See Seaman, supra note 25, at 1995 (finding that in 52% of the cases where an injunction was denied the court also found an injunction would disserve the public interest).
 See, e.g., Broadcom Corp. v. Qualcomm Inc., 543 F.3d 683, 704 (Fed. Cir. 2008) (allowing a 20-month delay before providing an injunctive remedy because “an immediate permanent injunction would adversely affect the public”).
 See Apple Inc. v. Motorola, Inc., 757 F.3d 1286, 1331-32 (Fed. Cir. 2014). A standard essential patent (SEP) is one that covers an aspect or component of a technology standard and is necessarily infringed when a standard-compliant device is made or used or when a standard-compliant service is performed.
 See id. at 1332.
 For example, in a case involving a number of SEPs owned by Motorola, a judge determined that the public interest required Microsoft to be able to continue its business operations because of the presence of SEPs and because Microsoft’s consumers rely on being able to use the infringing products. Microsoft Corp. v. Motorola, Inc., 871 F. Supp. 2d 1089, 1103 (W.D. Wash. 2012).
 19 U.S.C. §1337(d)(1).
 See S. Rep. No. 93-1298, at 35 (1974).
 See 19 C.F.R. § 210.8(b).
 See id.; P. Andrew Riley and Scott A. Allen, The Public Interest Inquiry for Permanent Injunctions or Exclusion Orders: Shedding the Myopic Lens, 17 Vand. J. Ent. & Tech. L. 751, 763-64 (2015).
 See Colleen Chien, Patently Protectionist?: An Empirical Analysis of Patent Cases at the International Trade Commission, 50 Wm. & Mary L. Rev. 63, 70 (2008) (finding injunctive relief granted to prevailing patentees in 100% of cases from 1995-2007); Robert W. Hahn & Hal J. Singer, Assessing Bias in Patent Infringement Cases: A Review of International Trade Decisions, 21 Harv. J.L. & Tech. 457, 484 (2008) (finding injunctive relief granted in 96% of cases where infringement was found).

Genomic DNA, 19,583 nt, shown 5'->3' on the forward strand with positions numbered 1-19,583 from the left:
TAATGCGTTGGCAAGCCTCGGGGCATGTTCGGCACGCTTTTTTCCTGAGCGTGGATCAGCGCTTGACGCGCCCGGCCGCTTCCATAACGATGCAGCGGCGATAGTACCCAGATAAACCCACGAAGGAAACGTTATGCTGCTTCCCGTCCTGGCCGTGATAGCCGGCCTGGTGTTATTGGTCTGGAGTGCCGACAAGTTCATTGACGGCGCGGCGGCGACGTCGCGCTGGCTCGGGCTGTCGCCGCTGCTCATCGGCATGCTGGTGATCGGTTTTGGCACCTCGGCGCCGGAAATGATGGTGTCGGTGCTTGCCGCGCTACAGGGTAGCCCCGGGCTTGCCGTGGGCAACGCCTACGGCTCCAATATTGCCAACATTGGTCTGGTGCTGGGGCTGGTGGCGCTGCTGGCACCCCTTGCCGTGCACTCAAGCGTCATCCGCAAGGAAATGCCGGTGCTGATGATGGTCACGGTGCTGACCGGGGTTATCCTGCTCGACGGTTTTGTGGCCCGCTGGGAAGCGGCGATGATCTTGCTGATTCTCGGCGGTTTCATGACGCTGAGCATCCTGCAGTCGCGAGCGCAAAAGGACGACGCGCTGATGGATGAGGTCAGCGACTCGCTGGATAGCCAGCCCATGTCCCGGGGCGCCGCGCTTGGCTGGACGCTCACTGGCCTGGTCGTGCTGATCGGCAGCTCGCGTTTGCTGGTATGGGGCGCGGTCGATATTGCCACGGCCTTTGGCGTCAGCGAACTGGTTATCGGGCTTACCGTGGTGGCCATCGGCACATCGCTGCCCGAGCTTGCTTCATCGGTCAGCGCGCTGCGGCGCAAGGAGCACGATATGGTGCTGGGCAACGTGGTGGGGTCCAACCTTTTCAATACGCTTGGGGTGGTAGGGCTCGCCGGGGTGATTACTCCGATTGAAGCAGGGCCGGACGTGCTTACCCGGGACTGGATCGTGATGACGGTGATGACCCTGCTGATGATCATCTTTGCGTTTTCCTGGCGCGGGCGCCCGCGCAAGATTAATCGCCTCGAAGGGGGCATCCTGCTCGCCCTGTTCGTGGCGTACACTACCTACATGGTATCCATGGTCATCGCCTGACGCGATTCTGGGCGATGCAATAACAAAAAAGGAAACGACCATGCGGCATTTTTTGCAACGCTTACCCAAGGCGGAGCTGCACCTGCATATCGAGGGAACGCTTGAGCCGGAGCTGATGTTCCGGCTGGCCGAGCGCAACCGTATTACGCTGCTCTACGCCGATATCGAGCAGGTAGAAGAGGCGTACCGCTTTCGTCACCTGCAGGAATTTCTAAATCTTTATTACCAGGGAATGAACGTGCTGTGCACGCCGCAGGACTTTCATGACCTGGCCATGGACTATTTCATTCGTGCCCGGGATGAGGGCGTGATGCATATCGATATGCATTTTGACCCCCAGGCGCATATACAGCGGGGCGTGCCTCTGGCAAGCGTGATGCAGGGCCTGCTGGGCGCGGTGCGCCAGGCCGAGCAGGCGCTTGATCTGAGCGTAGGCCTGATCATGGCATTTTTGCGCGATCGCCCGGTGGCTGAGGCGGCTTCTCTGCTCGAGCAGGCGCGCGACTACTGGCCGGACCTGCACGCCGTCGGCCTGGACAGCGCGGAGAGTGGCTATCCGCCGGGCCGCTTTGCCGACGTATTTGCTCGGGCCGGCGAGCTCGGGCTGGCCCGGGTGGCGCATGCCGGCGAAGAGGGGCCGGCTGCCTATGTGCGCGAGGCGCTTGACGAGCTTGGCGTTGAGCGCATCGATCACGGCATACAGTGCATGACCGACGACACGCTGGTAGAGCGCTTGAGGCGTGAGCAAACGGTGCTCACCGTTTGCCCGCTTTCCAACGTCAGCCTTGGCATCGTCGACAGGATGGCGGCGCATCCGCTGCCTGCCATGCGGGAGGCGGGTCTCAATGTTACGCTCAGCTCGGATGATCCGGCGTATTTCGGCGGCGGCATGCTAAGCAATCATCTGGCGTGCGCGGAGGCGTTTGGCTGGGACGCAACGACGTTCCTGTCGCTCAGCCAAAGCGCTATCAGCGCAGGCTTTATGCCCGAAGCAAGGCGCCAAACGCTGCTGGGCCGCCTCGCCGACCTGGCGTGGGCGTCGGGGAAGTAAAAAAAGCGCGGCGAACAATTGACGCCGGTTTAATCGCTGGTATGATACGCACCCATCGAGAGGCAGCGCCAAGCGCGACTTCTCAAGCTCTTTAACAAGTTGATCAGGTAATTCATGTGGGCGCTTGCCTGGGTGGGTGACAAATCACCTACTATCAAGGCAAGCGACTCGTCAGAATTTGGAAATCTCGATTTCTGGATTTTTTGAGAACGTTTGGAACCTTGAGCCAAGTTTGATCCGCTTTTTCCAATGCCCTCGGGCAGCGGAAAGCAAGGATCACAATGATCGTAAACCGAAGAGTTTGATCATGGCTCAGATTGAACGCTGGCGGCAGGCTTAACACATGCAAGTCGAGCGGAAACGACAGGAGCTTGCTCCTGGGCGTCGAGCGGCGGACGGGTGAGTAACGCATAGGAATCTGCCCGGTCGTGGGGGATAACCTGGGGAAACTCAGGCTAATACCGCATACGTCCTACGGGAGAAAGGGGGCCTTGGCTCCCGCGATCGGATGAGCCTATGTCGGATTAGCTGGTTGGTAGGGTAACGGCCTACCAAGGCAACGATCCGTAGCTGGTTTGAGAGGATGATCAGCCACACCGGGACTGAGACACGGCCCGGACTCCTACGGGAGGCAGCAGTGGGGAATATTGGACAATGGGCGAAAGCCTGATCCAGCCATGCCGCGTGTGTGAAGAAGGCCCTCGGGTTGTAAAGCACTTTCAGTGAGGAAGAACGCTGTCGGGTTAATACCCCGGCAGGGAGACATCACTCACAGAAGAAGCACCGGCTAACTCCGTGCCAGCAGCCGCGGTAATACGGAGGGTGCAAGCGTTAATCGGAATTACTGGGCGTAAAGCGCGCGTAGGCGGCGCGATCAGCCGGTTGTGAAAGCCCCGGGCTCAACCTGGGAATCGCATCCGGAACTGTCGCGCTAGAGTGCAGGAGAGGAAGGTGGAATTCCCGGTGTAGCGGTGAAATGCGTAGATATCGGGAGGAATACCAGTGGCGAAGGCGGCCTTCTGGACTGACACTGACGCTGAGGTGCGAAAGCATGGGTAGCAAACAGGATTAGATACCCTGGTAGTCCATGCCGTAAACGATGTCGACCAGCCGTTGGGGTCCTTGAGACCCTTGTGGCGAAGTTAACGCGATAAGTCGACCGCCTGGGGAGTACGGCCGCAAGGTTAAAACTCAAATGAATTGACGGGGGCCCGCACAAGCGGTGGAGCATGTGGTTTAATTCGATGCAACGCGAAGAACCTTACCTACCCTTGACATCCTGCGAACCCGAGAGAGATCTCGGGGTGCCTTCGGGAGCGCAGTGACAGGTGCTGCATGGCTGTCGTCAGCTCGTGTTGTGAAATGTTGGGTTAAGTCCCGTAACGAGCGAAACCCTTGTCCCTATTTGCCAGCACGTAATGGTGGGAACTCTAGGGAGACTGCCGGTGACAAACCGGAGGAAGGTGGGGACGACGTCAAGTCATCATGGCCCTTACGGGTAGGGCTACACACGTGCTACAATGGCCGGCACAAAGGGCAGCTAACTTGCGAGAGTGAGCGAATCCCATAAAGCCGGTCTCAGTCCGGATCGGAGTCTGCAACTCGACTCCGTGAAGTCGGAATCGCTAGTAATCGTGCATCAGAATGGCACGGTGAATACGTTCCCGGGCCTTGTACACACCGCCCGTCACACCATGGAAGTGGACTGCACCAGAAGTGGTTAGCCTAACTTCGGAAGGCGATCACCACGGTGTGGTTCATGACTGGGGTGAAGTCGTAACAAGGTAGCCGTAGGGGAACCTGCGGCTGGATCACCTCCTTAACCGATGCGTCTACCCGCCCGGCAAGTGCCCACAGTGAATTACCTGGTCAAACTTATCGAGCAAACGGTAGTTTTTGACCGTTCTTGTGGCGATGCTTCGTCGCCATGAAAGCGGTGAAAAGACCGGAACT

See, e.g., Riley & Allen, supra note 36, at 758-59 (2015) (“Only four ITC decisions have used the public interest exception as a means to deny an exclusion order where it was otherwise appropriate.”); Colleen V. Chien & Mark A. Lemley, Patent Holdup, the ITC, & the Public Interest, 98 Cornell L. Rev. 1, 18-19 (2012).
 See Certain Fluidizing Supporting Apparatus and Components Thereof, Inv. 337-TA-182/188, USITC Pub. 1667 (Oct. 5, 1984) (Final) (Commission Memorandum Opinion).
 See Certain Inclined Field Acceleration Tubes and Components Thereof, Inv. No. 337-TA-67, USITC Pub. 1119 (Dec. 29, 1980) (Final) (Commission Action and Order).
 See Certain Toothbrushes and the Packaging Thereof, Inv. No. 337-TA-391, USITC Pub. 3068, at 6 (Oct. 15, 1997) (Final) (Commission Opinion on Remedy, the Public Interest, and Bonding) (“Toothbrushes are not the type of product that have in the past raised public interest concerns (such as, for example, drugs or medical devices).”); Certain Hardware Logic Emulation Systems and Components Thereof, Inv. No. 337-TA-383, USITC Pub. 2991, at 9 (Oct. 15, 1996) (Commission Opinion on Remedy, the Public Interest, and Bonding) (making the same statement with respect to hardware logic emulators).
 See Certain Crystalline Cefadroxil Monohydrate, Inv. No. 337-TA-293, USITC Pub. 2391 (Mar. 21, 1990) (Final) (Commission Opinion on the Issue Under Review, and on Remedy, the Public Interest, and Bonding) at 46-47 (issuing an exclusion in the case of a medical drug because a domestic manufacturer had “sufficient capacity and resources to satisfy all domestic demand”).
 See Certain Automatic Crankpin Grinders, Inv. No. 337-TA-60, USITC Pub. 1022 (Dec. 17, 1979) (Final) (Commission Determination and Order).
 See Chien & Lemley, supra note 38, at 2.
 See id. at 34-36.
 See id.
 See, e.g., Riley & Allen, supra note 36, at 754. Riley & Allen continue, “Litigants before the ITC may be especially well advised to critically evaluate and deploy the use of public interest positions.” See id.